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Of all publications in the section: 4
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Article
Vorontsov K. V., Potapenko A. Machine Learning. 2015. Vol. 101. No. 1. P. 303-323.

Probabilistic topic modeling of text collections has been recently developed mainly within the framework of graphical models and Bayesian inference. In this paper we introduce an alternative semi-probabilistic approach, which we call additive regularization of topic models (ARTM). Instead of building a purely probabilistic generative model of text we regularize an ill-posed problem of stochastic matrix factorization by maximizing a weighted sum of the log-likelihood and additional criteria. This approach enables us to combine probabilistic assumptions with linguistic and problem-specific requirements in a single multi-objective topic model. In the theoretical part of the work we derive the regularized EM-algorithm and provide a pool of regularizers, which can be applied together in any combination. We show that many models previously developed within Bayesian framework can be inferred easier within ARTM and in some cases generalized. In the experimental part we show that a combination of sparsing, smoothing, and decorrelation improves several quality measures at once with almost no loss of the likelihood.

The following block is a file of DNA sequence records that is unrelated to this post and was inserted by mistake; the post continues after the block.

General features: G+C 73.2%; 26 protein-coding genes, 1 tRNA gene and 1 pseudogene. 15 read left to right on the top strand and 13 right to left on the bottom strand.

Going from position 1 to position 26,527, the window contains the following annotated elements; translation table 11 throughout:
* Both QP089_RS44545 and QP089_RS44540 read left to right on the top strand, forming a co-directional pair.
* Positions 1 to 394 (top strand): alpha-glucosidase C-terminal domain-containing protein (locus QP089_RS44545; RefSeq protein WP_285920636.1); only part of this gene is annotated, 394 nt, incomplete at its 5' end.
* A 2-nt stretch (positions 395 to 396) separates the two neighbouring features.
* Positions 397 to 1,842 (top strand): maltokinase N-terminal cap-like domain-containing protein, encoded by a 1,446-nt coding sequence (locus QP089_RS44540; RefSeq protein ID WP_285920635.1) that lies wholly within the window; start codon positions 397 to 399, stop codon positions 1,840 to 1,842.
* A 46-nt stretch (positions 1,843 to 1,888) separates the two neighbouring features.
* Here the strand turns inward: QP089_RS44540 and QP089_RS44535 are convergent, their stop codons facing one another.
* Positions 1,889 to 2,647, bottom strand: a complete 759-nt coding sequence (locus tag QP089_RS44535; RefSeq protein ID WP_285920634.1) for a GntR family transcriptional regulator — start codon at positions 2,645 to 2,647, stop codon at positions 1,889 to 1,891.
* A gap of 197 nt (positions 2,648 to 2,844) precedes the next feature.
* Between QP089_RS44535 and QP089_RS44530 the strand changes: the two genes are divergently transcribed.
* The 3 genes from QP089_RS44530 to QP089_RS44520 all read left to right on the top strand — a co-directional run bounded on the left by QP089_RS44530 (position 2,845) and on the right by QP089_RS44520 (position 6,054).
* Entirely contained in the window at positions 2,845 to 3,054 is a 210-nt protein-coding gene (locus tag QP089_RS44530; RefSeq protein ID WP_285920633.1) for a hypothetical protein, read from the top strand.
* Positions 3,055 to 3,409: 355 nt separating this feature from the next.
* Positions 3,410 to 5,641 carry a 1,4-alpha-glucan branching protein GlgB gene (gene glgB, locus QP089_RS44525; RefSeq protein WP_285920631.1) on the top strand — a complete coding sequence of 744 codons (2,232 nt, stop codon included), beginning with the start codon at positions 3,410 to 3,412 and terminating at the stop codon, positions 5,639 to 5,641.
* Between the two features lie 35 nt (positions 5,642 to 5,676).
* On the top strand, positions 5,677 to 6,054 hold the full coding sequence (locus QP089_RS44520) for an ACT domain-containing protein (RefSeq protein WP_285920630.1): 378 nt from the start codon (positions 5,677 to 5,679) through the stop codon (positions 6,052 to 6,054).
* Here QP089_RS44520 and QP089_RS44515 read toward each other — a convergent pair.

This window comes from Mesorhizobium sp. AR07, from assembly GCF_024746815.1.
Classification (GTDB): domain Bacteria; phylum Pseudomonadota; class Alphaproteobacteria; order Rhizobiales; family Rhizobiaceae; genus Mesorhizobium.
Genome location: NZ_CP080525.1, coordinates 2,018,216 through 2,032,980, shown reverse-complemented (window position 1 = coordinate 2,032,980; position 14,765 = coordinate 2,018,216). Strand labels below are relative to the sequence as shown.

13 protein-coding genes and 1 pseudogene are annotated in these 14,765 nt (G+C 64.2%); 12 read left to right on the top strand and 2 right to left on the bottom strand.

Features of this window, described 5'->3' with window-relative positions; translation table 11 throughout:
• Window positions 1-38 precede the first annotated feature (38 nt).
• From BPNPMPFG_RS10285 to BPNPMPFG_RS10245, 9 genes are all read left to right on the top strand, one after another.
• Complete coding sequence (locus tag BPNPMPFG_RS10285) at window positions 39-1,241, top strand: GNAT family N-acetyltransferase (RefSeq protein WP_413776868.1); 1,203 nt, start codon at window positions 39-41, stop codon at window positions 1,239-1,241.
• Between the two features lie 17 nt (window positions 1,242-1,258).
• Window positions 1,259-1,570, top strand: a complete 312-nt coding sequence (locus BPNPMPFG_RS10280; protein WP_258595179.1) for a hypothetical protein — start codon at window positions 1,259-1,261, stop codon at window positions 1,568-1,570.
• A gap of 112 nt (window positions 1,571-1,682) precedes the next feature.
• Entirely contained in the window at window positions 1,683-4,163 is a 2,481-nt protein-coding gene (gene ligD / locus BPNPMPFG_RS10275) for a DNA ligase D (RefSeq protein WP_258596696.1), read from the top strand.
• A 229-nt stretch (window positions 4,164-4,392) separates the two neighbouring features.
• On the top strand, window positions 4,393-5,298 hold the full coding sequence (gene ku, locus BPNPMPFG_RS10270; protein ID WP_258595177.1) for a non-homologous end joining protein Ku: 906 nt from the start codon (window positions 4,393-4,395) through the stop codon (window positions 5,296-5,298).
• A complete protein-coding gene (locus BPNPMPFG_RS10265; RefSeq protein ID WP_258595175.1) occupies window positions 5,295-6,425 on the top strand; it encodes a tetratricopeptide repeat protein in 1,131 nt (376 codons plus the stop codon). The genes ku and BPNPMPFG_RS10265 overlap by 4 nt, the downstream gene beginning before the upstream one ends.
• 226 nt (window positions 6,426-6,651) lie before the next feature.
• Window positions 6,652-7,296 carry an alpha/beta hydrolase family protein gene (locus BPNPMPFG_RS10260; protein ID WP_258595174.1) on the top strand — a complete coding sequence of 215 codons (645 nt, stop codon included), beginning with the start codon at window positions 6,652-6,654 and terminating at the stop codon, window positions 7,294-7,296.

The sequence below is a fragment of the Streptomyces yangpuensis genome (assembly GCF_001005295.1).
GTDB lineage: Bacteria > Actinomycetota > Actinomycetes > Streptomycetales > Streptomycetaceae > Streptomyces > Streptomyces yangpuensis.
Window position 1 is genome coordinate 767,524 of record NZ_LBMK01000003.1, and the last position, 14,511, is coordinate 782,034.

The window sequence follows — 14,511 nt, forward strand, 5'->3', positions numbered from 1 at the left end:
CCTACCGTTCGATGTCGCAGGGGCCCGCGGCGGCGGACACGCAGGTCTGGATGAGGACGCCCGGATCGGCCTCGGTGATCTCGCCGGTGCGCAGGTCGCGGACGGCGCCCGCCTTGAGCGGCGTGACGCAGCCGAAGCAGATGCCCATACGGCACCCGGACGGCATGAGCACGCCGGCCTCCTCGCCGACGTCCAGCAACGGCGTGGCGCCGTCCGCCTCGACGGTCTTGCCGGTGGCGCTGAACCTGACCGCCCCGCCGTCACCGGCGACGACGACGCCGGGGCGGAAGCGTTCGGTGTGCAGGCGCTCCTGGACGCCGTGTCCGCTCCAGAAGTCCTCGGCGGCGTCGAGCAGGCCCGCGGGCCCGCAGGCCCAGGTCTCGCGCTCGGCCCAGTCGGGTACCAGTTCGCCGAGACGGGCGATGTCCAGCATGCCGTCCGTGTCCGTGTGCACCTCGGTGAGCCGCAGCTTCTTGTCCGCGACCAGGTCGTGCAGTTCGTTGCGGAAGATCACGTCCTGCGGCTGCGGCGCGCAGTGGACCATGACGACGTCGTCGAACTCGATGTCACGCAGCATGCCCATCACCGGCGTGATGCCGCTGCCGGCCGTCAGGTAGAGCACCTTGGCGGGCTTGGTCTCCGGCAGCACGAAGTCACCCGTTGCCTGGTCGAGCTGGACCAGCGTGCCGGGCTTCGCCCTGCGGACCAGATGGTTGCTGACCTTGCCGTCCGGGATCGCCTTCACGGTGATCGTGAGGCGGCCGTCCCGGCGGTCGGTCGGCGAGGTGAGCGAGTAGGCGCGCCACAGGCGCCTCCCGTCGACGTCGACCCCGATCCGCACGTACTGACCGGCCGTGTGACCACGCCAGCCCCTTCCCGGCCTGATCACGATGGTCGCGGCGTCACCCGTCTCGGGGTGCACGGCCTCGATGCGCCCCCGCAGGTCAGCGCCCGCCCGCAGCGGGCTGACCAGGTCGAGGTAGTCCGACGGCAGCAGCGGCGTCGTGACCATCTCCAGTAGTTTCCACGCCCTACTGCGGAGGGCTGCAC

Added: Feb 19, 2015
Article
Pampapathi R., Levene M., Mirkin B. Machine Learning. 2006. Vol. 65. P. 309-338.
Added: Aug 27, 2009
Article
Mirkin B. Machine Learning. 1999. No. 35(1).
Added: Oct 29, 2010
Article
Ignatov D. I., Gnatyshak D. V., Sergei O. Kuznetsov et al. Machine Learning. 2015. Vol. 101. No. 1. P. 271-302.

This paper presents several definitions of “optimal patterns” in triadic data and results of experimental comparison of five triclustering algorithms on real-world and synthetic datasets. The evaluation is carried over such criteria as resource efficiency, noise tolerance and quality scores involving cardinality, density, coverage, and diversity of the patterns. An ideal triadic pattern is a totally dense maximal cuboid (formal triconcept). Relaxations of this notion under consideration are: OAC-triclusters; triclusters optimal with respect to the least-square criterion; and graph partitions obtained by using spectral clustering. We show that searching for an optimal tricluster cover is an NP-complete problem, whereas determining the number of such covers is #P-complete. Our extensive computational experiments lead us to a clear strategy for choosing a solution at a given dataset guided by the principle of Pareto-optimality according to the proposed criteria.

Added: Apr 15, 2015